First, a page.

The internal auditory canal (IAC), also referred to as the internal acoustic meatus lies in the temporal bone and exists between the inner ear and posterior cranial fossa. It includes the vestibulocochlear nerve (CN VIII), facial nerve (CN VII), the labyrinthine artery, and the vestibular ganglion. Knowledge of the anatomy and relationship of these structures plays a vital role during the evaluation and management of diseases involving the internal auditory canal.
The internal auditory canal begins in the temporal bone within the cranial cavity at an oval-shaped opening called the porus acusticus internus. The canal runs through the petrous segment of the temporal bone, which is located between the inner ear and posterior cranial fossa. It is lined by dura and filled with spinal fluid. The rounded and smooth canal is on average 8.5mm (5.5 to 10.mm) in length and about 4mm in diameter.
The canal narrows as it moves towards the fundus, a thin cribriform plate of bone that marks the lateral boundary of the canal. The fundus separates the internal auditory canal from the cochlea and vestibule which are located in close proximity. It is divided into superior and inferior segments by the transverse crest (also called falciform crest). The superior half is further divided into anterior and inferior segments by Bill’s bar, a vertical crest of bone named after otologist Dr. William House. These two spines form three distinct osseous structures through which the facial and vestibulocochlear nerves branches can be found in a consistent pattern, represented by figure 1. The posterior portion of the fundus is filled with a macula crista, which is a series of very small openings that the vestibular nerves pass to reach the superior and inferior semicircular canals.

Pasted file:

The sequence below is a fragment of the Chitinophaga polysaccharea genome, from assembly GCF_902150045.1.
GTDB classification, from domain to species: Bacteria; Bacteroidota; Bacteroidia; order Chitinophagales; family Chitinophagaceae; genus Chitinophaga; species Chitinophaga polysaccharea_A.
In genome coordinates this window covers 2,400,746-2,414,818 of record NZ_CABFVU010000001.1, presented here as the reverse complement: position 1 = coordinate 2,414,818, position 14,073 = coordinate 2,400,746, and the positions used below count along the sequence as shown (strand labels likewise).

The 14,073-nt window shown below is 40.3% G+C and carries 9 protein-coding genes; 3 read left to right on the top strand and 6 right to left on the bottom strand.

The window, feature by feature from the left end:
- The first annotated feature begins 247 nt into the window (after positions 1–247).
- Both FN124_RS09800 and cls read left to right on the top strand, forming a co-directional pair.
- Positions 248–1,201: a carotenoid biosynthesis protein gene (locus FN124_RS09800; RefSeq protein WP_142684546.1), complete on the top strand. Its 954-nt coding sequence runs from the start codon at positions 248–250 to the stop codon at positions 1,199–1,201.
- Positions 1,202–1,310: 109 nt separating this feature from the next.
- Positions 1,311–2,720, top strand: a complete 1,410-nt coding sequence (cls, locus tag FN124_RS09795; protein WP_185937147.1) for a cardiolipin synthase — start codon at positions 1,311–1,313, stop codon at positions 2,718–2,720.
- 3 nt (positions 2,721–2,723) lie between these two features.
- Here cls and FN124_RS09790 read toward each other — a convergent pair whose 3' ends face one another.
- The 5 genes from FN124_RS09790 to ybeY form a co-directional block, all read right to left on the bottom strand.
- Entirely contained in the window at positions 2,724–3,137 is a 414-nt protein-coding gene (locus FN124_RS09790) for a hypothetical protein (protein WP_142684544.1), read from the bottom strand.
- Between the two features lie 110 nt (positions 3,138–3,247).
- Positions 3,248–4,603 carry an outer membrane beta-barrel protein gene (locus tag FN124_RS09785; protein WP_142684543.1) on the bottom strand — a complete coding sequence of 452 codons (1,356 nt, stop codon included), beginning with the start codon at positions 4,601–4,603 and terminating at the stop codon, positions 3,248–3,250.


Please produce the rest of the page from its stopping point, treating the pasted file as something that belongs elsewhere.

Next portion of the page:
The vestibulocochlear nerve runs most often posteriorly to the facial nerve in the internal auditory canal. In the lateral segment of the internal auditory canal, about 3 to -4mm from the fundus, the cochlear and vestibular nerves join to form one common nerve. The vestibular portion is further segmented into the superior and inferior portions at the fundus. The superior portion of the vestibular nerve innervates three structures- the superior and lateral semicircular canals, and the utricle. The inferior portion innervates the remaining vestibular structures- the posterior semicircular canal and the saccule. The afferent projections from both the superior and inferior vestibular nerves join in the IAC at the vestibular ganglion, often called the Scarpa ganglion. Interestingly, the vestibular ganglion is one of the first ganglions to reach full mature size, at as early as the first week of postnatal life.
The singular canal is a significant landmark during surgery of the internal auditory canal and labyrinth. It carries the posterior ampullary nerves (PAN) and enters the internal auditory canal in the postero-inferior aspect near the fundus. The PAN innervates the ampulla of the posterior semicircular canal and joins the saccular nerve within the internal auditory canal to form the inferior vestibular nerve.